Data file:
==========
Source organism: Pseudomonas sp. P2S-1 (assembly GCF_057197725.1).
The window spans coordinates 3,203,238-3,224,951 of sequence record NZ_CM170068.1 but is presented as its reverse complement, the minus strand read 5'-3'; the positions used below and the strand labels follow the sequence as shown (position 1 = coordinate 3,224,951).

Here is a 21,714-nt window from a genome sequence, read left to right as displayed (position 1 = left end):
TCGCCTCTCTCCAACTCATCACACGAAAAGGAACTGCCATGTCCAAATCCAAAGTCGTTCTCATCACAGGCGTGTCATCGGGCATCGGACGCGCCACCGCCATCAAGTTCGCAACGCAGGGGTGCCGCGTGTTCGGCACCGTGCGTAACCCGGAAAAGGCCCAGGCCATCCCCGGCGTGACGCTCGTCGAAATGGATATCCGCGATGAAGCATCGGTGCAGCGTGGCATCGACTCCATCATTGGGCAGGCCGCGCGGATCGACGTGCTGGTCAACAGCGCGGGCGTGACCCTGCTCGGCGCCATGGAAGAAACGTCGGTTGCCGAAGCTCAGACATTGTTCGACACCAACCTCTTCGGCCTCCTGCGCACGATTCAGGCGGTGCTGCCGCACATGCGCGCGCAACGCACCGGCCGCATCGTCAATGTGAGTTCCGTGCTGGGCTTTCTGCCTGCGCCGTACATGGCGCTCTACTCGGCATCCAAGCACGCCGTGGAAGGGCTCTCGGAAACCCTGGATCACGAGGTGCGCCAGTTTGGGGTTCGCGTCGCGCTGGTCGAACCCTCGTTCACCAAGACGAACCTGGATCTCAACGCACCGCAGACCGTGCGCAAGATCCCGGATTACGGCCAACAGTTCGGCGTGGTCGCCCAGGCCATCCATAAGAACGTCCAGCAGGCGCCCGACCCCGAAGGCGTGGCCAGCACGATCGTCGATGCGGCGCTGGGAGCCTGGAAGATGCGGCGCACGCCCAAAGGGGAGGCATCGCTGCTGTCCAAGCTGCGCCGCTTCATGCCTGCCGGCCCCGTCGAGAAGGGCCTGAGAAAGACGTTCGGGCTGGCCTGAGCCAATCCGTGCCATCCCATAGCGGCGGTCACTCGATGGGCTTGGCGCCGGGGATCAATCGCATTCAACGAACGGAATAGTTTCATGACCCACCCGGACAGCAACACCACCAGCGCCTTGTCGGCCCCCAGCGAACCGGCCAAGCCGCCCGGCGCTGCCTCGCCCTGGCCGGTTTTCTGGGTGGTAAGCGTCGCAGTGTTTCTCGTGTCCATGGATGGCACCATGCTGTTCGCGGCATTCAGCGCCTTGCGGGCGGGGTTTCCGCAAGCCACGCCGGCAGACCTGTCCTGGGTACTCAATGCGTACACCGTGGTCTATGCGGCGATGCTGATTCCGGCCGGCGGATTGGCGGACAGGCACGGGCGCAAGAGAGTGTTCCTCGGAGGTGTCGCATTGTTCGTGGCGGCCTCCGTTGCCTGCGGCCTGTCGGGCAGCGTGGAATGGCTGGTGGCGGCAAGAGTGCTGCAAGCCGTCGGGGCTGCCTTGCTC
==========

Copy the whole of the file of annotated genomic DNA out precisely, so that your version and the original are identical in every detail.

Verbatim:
Source organism: Pseudomonas sp. P2S-1 (assembly GCF_057197725.1).
The window spans coordinates 3,203,238-3,224,951 of sequence record NZ_CM170068.1 but is presented as its reverse complement, the minus strand read 5'-3'; the positions used below and the strand labels follow the sequence as shown (position 1 = coordinate 3,224,951).

Here is a 21,714-nt window from a genome sequence, read left to right as displayed (position 1 = left end):
TCGCCTCTCTCCAACTCATCACACGAAAAGGAACTGCCATGTCCAAATCCAAAGTCGTTCTCATCACAGGCGTGTCATCGGGCATCGGACGCGCCACCGCCATCAAGTTCGCAACGCAGGGGTGCCGCGTGTTCGGCACCGTGCGTAACCCGGAAAAGGCCCAGGCCATCCCCGGCGTGACGCTCGTCGAAATGGATATCCGCGATGAAGCATCGGTGCAGCGTGGCATCGACTCCATCATTGGGCAGGCCGCGCGGATCGACGTGCTGGTCAACAGCGCGGGCGTGACCCTGCTCGGCGCCATGGAAGAAACGTCGGTTGCCGAAGCTCAGACATTGTTCGACACCAACCTCTTCGGCCTCCTGCGCACGATTCAGGCGGTGCTGCCGCACATGCGCGCGCAACGCACCGGCCGCATCGTCAATGTGAGTTCCGTGCTGGGCTTTCTGCCTGCGCCGTACATGGCGCTCTACTCGGCATCCAAGCACGCCGTGGAAGGGCTCTCGGAAACCCTGGATCACGAGGTGCGCCAGTTTGGGGTTCGCGTCGCGCTGGTCGAACCCTCGTTCACCAAGACGAACCTGGATCTCAACGCACCGCAGACCGTGCGCAAGATCCCGGATTACGGCCAACAGTTCGGCGTGGTCGCCCAGGCCATCCATAAGAACGTCCAGCAGGCGCCCGACCCCGAAGGCGTGGCCAGCACGATCGTCGATGCGGCGCTGGGAGCCTGGAAGATGCGGCGCACGCCCAAAGGGGAGGCATCGCTGCTGTCCAAGCTGCGCCGCTTCATGCCTGCCGGCCCCGTCGAGAAGGGCCTGAGAAAGACGTTCGGGCTGGCCTGAGCCAATCCGTGCCATCCCATAGCGGCGGTCACTCGATGGGCTTGGCGCCGGGGATCAATCGCATTCAACGAACGGAATAGTTTCATGACCCACCCGGACAGCAACACCACCAGCGCCTTGTCGGCCCCCAGCGAACCGGCCAAGCCGCCCGGCGCTGCCTCGCCCTGGCCGGTTTTCTGGGTGGTAAGCGTCGCAGTGTTTCTCGTGTCCATGGATGGCACCATGCTGTTCGCGGCATTCAGCGCCTTGCGGGCGGGGTTTCCGCAAGCCACGCCGGCAGACCTGTCCTGGGTACTCAATGCGTACACCGTGGTCTATGCGGCGATGCTGATTCCGGCCGGCGGATTGGCGGACAGGCACGGGCGCAAGAGAGTGTTCCTCGGAGGTGTCGCATTGTTCGTGGCGGCCTCCGTTGCCTGCGGCCTGTCGGGCAGCGTGGAATGGCTGGTGGCGGCAAGAGTGCTGCAAGCCGTCGGGGCTGCCTTGCTC